8 Weeks of Plant-Rich Diet May Improve Heart Health

A new study, conducted by researchers from the Beth Israel Deaconess Medical Center, in Boston, US, suggests that eating a diet rich in fruits and vegetables for just 8 weeks may improve heart health.8 Weeks of Plant-Rich Diet May Improve Heart Health

In total, 326 individuals whose mean age was 45.2 years old took part in the study. Each of the participants followed the DASH diet, a diet rich in fruits and vegetables, and a “typical American diet”. After 8 weeks, the researchers assessed the levels of three biomarkers linked to heart health in samples of serum, collected from the participants.

The serum test results showed that people who followed either the DASH diet or another diet rich in fruits and vegetables had significantly lower concentrations of troponin and pro–B-type natriuretic peptide compared to their peers who stick to the typical American diet.

The authors write in their paper: “Our study suggests that dietary features common to both the DASH and fruit-and-vegetable diets, including but not limited to higher potassium, magnesium, and fiber content, may be causative factors.”

Regular Exercising May Keep Your Heart and Main Arteries Young

According to a recent study, published in The Journal of Physiology, exercising four to five times per week may help stop the main arteries to the heart from stiffening up.exercising may keep main arteries young

The researchers from the US have found that those who exercise four to five times per week had healthier large central arteries and healthier middle-sized ones.

Lead author of the study Dr. Benjamin Levine of the Institute for Exercise and Environmental Medicine in Dallas, USA, explains: “This work is really exciting because it enables us to develop exercise programs to keep the heart youthful and even turn back time on older hearts and blood vessels.”

7 Tips to Keep Your Heart Healthy

heartHeart disease and stroke are very dangerous conditions and now more young people are being affected according to the third National Health And Morbidity Survey.
Unhealthy diet, rich in saturated/trans-fat, lack of fibre, excessive salt intake combined with the lack of activity increase the risk of cardiovascular diseases.

1. Follow the guiding principles of balance, moderation and variety

Eat all foods from the various groups of the food pyramid in moderate portions and choose from a variety of food items within each food group.

2. Eat more fiber

Fibre helps improve blood cholesterol levels, stabilise blood glucose levels, maintain healthy weight and lower the risk of CVD risk factors.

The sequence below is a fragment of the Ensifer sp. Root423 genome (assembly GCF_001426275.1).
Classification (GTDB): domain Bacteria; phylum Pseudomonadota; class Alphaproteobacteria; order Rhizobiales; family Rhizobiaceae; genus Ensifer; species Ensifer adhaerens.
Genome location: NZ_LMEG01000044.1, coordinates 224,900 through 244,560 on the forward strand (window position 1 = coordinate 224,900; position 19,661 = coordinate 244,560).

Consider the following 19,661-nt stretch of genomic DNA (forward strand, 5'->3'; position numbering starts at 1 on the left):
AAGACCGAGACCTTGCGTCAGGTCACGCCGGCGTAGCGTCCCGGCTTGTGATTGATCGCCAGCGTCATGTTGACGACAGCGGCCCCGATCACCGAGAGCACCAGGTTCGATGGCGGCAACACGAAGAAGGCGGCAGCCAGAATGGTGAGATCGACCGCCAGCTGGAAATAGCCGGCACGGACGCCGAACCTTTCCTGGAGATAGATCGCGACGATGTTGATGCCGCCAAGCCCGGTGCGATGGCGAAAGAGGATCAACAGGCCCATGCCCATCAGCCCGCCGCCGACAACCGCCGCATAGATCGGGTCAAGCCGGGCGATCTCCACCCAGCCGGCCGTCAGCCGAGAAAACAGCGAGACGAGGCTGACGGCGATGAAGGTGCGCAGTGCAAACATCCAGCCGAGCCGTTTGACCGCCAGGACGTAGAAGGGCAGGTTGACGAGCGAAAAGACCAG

3. Be physically active

Physical activity, especially aerobic exercises, helps to strengthen the heart muscles, reduce stress levels, improve metabolism and increase the level of HDL cholesterol.

4. Keep a healthy body weight

Maintaining a healthy weight or reducing extra weight can significantly reduce the risk of CVD and its risk factors.

5. Screen for risk factors regularly 

Every year you should check for blood pressure, cholesterol and blood glucose level.

6. Reduce stress and get enough rest

Stress is able to increase blood pressure. Try to have a eigh hours sleep and relax during the day.

7. Stop smoking if you do

Those who smoke a pack of cigarettes a day double their risk of heart attack compared to non-smokers.

Smokers who quit start to improve their heart health and reduce their risk for CVD immediately.

Read more at http://www.star2.com.


Scientists Managed to Grow Human Heart Tissue on Spinach Leaves

The scientists from Worcester Polytechnic Institute, USA, successfully used spinach leaves to create functioning human heart tissue with networks of veins able to transport blood.human heart tissue on spinach leaves

The researchers used green plant material of spinach to grow samples of tissue, as cellulose from plants is great material to use due to its compatibleness with living tissues, low price, and availability. To access the fine vascular structure of spinach, the scientists circulated a detergent solution through the leaves to wash the plant cells away. Then they seeded the leaf vascular structure with heart muscle cells, and within a few days, they saw that the heart cells started contract like they would in human tissue.

The scientists explain in their paper: “Plants and animals exploit fundamentally different approaches to transporting fluids, chemicals, and macromolecules, yet there are surprising similarities in their vascular network structure.”